Ballard’s refusal to apologize for his text was laudable from a literary standpoint. Perhaps he was even gunning for an obscenity trial as a way to put his work on the same plane as Naked Lunch. But this defiant stance helped neither the legal case nor Ballard’s relationship with the man who had introduced him to Burroughs. “Sadly,” Ballard admitted, “all this led to a coolness between Bill [Butler] and myself.” Butler was judged guilty, and friends attempted to defray his legal expenses by compiling an anthology of poetry and prose. Published in 1970, For Bill Butler contained a stellar list of contributors drawn from the bookseller’s sizable social network.61 Ballard was not among them. Neither was Burroughs, though he had agreed to contribute.62 Likely Burroughs’ submission metamorphosed into Ali’s Smile, published separately by Unicorn Books in 1971.
The London Scene
By the time of Butler’s trial, Ballard had become a figure not just in the science-fiction scene but in the literary vanguard. In August 1969, his name appeared in the printed program for the Harrogate Festival of Arts & Sciences, where he was to appear at the Third International Literary Conference alongside Burroughs, Moorcock, Nuttall, B.S. Johnson, his friend Christopher Evans, and others. Deciding instead to vacation in Italy with his children, Ballard withdrew from the event, as did Moorcock. Burroughs, Nuttall, and Martin Bax attended, along with a range of luminaries including Marshall McLuhan, Arthur Koestler, and Herbert Marcuse. Burroughs, according to a review in the Guardian, spoke about “worldwide reaction.”63 Afterward Christopher Priest and Norman Spinrad, who took the place of Ballard and Moorcock, accompanied Burroughs back to London on the train. They were amazed to see the lurid tabloids he purchased at a newsstand. “Look at this stuff,” Spinrad recalled Burroughs chortling. “Juicy.”64 John Calder, who organized the literary panel, subsequently wrote a letter apologizing to Burroughs for the way the event had been “dogged by last-minute cancellations.”65 It is difficult not to agree. The festival would have been much more noteworthy had Ballard not withdrawn. It would have been the only time Burroughs and Ballard engaged in a public discussion.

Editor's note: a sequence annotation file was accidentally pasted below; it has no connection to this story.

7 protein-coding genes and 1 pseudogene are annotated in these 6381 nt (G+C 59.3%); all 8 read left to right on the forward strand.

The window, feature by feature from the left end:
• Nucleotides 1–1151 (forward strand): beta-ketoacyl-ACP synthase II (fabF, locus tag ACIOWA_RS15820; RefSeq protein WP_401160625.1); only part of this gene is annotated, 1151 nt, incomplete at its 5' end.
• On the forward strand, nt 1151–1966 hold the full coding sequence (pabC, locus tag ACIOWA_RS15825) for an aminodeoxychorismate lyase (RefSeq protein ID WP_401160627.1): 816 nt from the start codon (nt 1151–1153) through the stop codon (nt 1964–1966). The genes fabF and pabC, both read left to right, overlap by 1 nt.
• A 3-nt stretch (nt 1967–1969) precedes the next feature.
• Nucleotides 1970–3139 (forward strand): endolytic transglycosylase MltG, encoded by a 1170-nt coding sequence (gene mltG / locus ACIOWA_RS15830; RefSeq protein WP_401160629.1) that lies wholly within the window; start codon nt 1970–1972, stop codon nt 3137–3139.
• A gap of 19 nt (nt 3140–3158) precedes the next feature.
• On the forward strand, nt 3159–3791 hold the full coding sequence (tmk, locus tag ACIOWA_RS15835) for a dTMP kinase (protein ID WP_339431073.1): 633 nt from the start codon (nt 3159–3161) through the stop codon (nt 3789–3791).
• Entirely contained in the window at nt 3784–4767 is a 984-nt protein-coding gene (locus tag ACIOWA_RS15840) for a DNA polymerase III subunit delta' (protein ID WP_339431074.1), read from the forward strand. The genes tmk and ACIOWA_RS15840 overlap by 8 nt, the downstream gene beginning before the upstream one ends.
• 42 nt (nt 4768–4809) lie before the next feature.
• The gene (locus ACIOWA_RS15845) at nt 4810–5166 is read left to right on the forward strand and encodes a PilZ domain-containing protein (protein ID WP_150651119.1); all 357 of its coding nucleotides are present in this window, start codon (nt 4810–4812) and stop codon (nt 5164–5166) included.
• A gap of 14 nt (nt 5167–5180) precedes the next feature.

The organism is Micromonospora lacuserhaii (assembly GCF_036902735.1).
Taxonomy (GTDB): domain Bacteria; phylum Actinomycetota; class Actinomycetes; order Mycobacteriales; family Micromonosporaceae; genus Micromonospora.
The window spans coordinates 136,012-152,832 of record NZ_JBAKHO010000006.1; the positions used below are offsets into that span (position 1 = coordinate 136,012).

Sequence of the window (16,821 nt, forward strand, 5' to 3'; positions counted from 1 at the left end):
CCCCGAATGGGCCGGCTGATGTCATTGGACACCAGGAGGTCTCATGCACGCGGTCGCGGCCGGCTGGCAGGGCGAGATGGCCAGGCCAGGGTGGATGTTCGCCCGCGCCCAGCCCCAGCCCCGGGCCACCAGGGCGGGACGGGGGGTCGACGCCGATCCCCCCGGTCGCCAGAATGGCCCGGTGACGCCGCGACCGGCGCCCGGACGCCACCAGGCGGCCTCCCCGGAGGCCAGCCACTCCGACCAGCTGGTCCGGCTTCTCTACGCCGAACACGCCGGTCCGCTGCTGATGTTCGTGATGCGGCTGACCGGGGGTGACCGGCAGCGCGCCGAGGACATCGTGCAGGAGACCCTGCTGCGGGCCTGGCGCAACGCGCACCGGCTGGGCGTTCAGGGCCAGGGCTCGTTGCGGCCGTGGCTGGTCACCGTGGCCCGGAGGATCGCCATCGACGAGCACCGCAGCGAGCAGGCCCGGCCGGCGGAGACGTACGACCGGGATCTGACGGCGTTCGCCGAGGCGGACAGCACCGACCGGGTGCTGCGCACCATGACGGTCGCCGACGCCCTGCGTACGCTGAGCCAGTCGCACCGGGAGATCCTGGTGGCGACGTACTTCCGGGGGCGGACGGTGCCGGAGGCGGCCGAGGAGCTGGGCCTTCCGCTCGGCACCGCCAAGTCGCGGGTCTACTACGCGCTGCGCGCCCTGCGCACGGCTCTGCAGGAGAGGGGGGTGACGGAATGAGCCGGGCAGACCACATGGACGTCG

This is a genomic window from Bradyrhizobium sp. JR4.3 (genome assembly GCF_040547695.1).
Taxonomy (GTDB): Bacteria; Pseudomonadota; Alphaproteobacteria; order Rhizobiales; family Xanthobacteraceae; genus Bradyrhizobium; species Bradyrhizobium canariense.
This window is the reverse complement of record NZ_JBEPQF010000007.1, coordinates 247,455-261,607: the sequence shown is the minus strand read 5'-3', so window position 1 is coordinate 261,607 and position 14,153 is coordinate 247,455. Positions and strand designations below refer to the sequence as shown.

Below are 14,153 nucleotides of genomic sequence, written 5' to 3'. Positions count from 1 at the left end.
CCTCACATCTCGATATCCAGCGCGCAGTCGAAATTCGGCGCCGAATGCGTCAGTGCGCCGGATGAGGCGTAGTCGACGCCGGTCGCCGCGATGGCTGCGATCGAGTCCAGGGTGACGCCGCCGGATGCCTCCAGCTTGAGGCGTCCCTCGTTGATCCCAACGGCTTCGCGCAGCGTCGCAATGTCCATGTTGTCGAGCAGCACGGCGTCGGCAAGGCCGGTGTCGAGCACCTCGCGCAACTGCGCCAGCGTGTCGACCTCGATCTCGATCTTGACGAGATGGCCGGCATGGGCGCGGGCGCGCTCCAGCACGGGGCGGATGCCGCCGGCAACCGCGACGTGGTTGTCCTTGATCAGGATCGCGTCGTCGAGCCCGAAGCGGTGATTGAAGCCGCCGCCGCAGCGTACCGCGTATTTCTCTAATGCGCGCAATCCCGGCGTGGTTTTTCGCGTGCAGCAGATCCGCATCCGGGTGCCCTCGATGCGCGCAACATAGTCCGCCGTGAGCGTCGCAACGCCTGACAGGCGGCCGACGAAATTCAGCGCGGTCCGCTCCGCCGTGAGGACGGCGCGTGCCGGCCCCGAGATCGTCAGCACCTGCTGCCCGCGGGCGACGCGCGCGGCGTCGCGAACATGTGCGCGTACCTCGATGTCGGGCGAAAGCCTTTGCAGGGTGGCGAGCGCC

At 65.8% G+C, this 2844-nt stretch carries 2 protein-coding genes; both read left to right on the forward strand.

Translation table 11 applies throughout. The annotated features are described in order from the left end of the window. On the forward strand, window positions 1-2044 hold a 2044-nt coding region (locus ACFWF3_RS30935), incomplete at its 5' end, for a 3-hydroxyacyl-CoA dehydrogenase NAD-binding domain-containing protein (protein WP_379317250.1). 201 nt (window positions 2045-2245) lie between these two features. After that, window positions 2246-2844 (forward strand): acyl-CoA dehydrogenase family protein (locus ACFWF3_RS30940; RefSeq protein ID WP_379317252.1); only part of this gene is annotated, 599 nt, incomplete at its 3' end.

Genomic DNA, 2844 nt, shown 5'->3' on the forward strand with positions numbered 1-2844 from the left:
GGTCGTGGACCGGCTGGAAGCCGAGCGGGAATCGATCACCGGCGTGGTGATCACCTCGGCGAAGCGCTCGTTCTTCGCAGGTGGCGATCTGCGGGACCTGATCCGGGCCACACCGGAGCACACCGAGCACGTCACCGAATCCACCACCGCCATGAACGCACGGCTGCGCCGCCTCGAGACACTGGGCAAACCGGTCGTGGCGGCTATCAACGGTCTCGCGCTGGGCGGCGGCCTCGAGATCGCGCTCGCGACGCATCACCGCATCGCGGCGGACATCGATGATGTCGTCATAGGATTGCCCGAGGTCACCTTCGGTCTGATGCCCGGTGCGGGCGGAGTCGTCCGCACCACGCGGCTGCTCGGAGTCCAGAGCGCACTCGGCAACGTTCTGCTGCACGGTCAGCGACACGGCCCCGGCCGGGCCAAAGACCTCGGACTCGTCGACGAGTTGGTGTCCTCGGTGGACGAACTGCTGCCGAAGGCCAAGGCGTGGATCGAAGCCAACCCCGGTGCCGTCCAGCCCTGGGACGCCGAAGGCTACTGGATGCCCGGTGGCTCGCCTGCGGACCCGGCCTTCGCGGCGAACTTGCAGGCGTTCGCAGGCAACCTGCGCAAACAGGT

As though to make up for missing the Harrogate Festival, Ballard allowed himself to be talked into reading at the Phun City rock festival in July 1970. An advertisement in the July 17 issue of International Times touted the presence of the usual suspects — Burroughs, Ballard, Nuttall, Butler, Trocchi, and others. Burroughs looked forward to the festival as a place to perform experiments with tape recorders. “Scrambles,” a text he contributed to that same issue of International Times (later collected in Electronic Revolution), envisioned planting enough recorders “to lay down a grid of sound over the whole festival.” Ballard fictionalized the event in The Kindness of Women, portraying himself as reluctant to attend except for the opportunity to appear alongside Burroughs:
“You’ll enjoy it — Burroughs will be there.”
“The great man. But what do I read?”